Pijin is an English-based creole spoken in the Solomon Islands. In 1999 there were about 307,000 speakers of Pijin, including 24,400 who speak it as a native language. Pijin is also known as Solomons Pidgin, Neo-Solomonic or Kanaka and is closely related to Tok Pisin, Bislama and Torres Strait Creole.
During the 19th century an English-based pidgin developed among Melanesian islanders working in sugar cane plantations in Queensland, Samoa, Fiji and New Caledonia. It was during this time that some 13,000 Solomon Islanders were taken to work in plantations in Australia. They used the pidgin, which was known as Kanaka, and took it back to the Solomon Islands with them when they were forcefully repatriated in the early 20th century.
Solomon Islands Pidgin or Pijin developed into a distinct language and became the lingua franca of the Solomon Islands, however the orthography and grammar have yet to be standardised.
Evri man en mere olketa born frii en ikwol lo digniti en raits blo olketa. Olketa evriwan olketa garem maeni fo tingting en olketa sapos fo treatim isada wittim spirit blo bradahood.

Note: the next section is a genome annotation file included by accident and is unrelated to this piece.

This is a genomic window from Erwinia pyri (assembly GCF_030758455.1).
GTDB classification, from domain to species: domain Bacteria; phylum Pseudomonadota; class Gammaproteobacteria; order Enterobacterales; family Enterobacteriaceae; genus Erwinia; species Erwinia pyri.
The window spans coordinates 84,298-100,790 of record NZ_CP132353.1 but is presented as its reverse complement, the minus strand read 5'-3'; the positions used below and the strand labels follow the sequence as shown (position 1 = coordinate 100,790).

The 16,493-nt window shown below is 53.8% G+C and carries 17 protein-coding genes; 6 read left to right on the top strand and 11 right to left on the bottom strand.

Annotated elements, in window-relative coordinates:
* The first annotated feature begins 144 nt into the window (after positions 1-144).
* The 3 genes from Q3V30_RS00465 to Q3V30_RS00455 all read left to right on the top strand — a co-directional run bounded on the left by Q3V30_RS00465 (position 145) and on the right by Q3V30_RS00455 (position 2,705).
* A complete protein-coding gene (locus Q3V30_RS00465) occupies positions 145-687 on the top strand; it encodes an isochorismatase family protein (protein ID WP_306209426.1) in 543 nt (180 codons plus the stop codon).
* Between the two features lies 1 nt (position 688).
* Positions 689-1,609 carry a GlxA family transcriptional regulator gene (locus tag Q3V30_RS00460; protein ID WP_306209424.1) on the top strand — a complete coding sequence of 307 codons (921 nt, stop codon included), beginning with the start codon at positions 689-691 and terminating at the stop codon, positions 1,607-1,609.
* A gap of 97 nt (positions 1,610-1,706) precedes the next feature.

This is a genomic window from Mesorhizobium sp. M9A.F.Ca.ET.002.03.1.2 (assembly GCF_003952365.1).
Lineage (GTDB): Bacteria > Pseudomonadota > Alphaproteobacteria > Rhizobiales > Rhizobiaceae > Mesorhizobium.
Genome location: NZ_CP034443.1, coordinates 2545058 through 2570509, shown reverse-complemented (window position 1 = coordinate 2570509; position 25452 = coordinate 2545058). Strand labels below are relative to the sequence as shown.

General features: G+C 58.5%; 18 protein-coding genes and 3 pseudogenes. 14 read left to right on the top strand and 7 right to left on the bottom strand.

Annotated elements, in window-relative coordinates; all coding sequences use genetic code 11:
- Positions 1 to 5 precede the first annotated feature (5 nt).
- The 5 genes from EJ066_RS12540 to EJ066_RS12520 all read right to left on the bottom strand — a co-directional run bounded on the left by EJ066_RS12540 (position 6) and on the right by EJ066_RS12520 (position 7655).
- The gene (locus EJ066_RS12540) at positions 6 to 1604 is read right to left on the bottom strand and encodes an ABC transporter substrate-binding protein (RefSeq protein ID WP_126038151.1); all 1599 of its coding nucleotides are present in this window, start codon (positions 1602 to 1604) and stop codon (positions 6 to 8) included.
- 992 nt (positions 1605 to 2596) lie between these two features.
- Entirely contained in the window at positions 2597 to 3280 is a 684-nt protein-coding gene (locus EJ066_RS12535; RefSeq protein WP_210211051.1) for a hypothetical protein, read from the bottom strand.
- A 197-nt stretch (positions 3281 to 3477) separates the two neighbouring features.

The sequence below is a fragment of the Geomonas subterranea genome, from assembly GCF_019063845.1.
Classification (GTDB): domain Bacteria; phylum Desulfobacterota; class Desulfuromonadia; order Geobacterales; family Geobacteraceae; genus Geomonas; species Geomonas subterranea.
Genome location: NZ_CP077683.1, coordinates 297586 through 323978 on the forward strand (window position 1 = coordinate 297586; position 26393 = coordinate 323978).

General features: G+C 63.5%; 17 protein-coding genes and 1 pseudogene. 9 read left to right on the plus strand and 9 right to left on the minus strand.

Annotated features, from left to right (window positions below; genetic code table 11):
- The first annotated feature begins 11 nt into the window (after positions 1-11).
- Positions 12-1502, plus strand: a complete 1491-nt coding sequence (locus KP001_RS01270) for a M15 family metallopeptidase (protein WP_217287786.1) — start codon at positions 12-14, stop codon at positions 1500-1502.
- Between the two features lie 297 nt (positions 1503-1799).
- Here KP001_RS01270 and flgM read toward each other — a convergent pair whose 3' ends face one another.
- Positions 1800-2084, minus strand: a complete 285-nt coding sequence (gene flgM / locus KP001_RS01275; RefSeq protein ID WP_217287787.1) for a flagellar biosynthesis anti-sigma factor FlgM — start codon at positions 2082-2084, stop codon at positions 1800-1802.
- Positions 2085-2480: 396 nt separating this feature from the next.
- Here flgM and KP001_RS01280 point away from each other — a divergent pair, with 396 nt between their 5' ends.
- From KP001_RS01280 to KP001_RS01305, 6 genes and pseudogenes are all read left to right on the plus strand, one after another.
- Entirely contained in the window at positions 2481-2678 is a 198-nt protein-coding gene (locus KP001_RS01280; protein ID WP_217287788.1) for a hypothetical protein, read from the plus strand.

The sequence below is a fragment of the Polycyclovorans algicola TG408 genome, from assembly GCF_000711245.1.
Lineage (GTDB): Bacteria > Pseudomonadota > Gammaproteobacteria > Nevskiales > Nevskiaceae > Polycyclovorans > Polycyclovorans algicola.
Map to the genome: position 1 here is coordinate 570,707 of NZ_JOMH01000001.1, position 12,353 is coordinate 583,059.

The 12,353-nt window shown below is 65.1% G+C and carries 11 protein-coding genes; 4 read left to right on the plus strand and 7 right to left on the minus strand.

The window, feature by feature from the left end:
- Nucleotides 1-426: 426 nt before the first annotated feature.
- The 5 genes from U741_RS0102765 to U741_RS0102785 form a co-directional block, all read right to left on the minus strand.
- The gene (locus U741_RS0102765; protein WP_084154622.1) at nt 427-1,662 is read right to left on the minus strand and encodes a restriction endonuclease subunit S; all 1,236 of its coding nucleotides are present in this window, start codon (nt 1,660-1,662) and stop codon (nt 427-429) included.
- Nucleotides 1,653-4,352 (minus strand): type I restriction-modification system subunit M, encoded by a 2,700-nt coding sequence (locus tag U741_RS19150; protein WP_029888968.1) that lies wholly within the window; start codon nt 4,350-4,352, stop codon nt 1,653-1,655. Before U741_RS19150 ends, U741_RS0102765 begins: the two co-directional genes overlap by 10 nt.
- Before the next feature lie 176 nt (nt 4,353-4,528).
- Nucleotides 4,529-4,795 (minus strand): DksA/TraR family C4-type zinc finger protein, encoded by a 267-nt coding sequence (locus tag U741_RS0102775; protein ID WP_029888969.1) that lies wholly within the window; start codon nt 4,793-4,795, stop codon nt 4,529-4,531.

A recording of this text by Gideon Roxbe, recorded by Moshe Ash
All human beings are born free and equal in dignity and rights. They
are endowed with reason and conscience and should act towards one another
in a spirit of brotherhood.
(Article 1 of the Universal Declaration of Human Rights)
Information about Pijin
Betawi, Bislama, Cape Verdean Creole, Chavacano, Chinook Jargon, Dominican Creole French, Fanagalo, French Guianese Creole, Guadeloupean Creole, Guinea-Bissau Creole, Haitian Creole, Jamaican, Kituba, Manado Malay, Mauritian Creole, Nagamese, Ndyuka, Norfuk, Nubi, Palenquero, Papiamento, Pijin, Réunion Creole, Sango, Saramaccan, Seychelles Creole, Sierra Leonean Creole, Singlish, Sranan, Saint Lucian Creole, Tok Pisin, Torres-Strait Creole
Page last modified: 20.10.23
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